There are some very graphic scenes in this book which are necessary for the flow and continuation of the story. They are done in such a way that although very gruesome - and easy to visualise - your heart is pumping in such a way because the adrenalin is back and rising and you are left with a `wow - that was some scary stuff' and `oh hell yeah' feeling!

It is very easy to see this book as a movie!
Read more ›
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1 of 1 people found the following review helpful By Whitney LJ Howell on March 15, 2010
Format: Hardcover Verified Purchase
Other than the stray Stephen King novel, I've never been one to read "horror" books. I'm so glad I broke my mold for Duncan's Diary. More so than any other book I've read -- including The Shining -- Duncan's Diary is psychologically chilling. It's clear that the main character is a cold-blooded, calculating, yet careless, murderer, but you find yourself forgetting his psychosis every time he talks about work or his daughters. You end up questioning your own sensibilities when you remember what he's done.

The emotion in the narrative is palpable -- you know the characters' feelings. You've felt them before, so you find yourself easily drawn into the story and incapable of putting the book down. The violence described will likely offend your moral code, but it isn't grotesque to the point of being over-indulgent. If you allow yourself a moment to absorb what Duncan is actually doing you will be horrified.

The plot is straight-forward but is anything but transparent. The author weaves hints throughout the book, but the conclusion is surprising, even to the most discerning reader. In this first novel, the author presents us with the disturbing reality that a serial killer could be anyone that we know, and we'd never suspect it. But, perhaps, most frighteningly, he lays out how quickly any of us, given the right (or wrong) emotional circumstances, could find ourselves going over the edge.
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1 of 1 people found the following review helpful By Midwest Book Review on December 2, 2010
Format: Hardcover
The most horrible monsters are the ones who didn't start off as such. "Duncan's Diary: Birth of a Serial Killer" tells the story of Duncan, a man facing a mid life crisis. Finding that his only joy lies in cruelty to others, he's split between his own sadistic pleasure and the morality that tells him it's wrong to do what he does. On a collision course with his police best friend, "Duncan's Diary" is a fascinating read of the descent into madness of a serial killer.
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3 of 4 people found the following review helpful By Kimberly Sullivan on November 24, 2009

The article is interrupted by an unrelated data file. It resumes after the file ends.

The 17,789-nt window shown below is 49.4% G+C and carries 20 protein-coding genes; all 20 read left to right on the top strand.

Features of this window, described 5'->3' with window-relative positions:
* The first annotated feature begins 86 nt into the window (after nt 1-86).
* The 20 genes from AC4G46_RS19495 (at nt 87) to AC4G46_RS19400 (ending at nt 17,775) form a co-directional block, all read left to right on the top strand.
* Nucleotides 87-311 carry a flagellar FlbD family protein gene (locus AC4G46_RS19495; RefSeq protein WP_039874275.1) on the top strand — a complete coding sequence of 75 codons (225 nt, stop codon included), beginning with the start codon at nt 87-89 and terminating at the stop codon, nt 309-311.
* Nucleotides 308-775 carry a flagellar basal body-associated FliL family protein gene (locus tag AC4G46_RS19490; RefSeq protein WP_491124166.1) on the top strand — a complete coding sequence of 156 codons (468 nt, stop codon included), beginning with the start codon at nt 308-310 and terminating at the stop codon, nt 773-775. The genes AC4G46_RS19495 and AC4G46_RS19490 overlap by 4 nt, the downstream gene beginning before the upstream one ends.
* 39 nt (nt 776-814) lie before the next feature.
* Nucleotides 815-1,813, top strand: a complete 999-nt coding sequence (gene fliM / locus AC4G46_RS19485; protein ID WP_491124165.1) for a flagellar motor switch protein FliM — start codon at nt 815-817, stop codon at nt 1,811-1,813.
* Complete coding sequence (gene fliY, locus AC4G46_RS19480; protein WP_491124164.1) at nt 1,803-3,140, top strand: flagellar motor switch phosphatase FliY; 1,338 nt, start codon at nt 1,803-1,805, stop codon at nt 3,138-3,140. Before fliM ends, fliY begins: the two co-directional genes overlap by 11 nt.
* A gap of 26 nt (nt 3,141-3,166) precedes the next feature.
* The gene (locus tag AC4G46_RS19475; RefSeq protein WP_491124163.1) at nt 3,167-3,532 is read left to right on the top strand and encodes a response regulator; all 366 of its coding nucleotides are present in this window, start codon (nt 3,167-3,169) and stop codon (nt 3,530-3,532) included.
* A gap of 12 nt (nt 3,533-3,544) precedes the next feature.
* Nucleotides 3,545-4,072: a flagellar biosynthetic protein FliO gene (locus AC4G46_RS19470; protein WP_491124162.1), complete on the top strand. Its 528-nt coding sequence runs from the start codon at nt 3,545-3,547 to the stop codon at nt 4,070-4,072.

Format: Paperback Verified Purchase
This is one of the creepiest books I have read in a very long time. If you enjoy dark literature this is a must read. The plot is well thought out and the characters are striking. The storyline is easy to follow and the suspense is a full throttle ride through a very twisted soul's journey to his ultimate prize, murder. This book is not for the faint of heart. The way Duncan functions in the real world and the sadistic way he navigates his alter ego through his horrific events is really amazing. Great read!
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1 of 1 people found the following review helpful By Amazon Customer on May 12, 2011
Format: Paperback Verified Purchase
The story was pretty good. But the glaring writing issues distracted me so much i could not read much at a sitting. In some places words are spelled correctly but it is a word that is misused and makes no sense. Often sentence structure is horrendous. And there are several cases of inconsistencies. Also the writer is obviously too young to even know some facts he needed for the book. It seems like the book was not edited at all , but perhaps just ran through spellchecker. The story idea is decent. I might read a follow up or not. But i am really shocked that this was published in the poorly written fashion that is was. If you have an editor , Mr. Payne, you need to fire them.
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1 of 1 people found the following review helpful By jewelz on March 22, 2011
Format: Paperback Verified Purchase
I'm not going to spend time reviewing the basic premise of the book. You can read other reviews for that. However, I was appalled at how poorly written it is. Grammatical errors abound...I'm not sure how it got past the editing process. Even if it's supposed to be written as a 'diary', it doesn't come across that way at all...and the poor sentence structure is hard to get around at times. In addition to underdeveloped writing skills, the author comes across as rather 'immature' in that his descriptions of Duncan's victims always seem to be along the lines of "She was 5'3", about 110 pounds, with light brown hair that was slightly curly, but not kinky, yada, yada, yada..." It sounded like something a 7th grader would write in his/her first venture in writing a descriptive narrative.
If you can get past all of that...the story behind Duncan's demise into becoming a serial killer is fairly interesting, but I've read MUCH better books of this genre.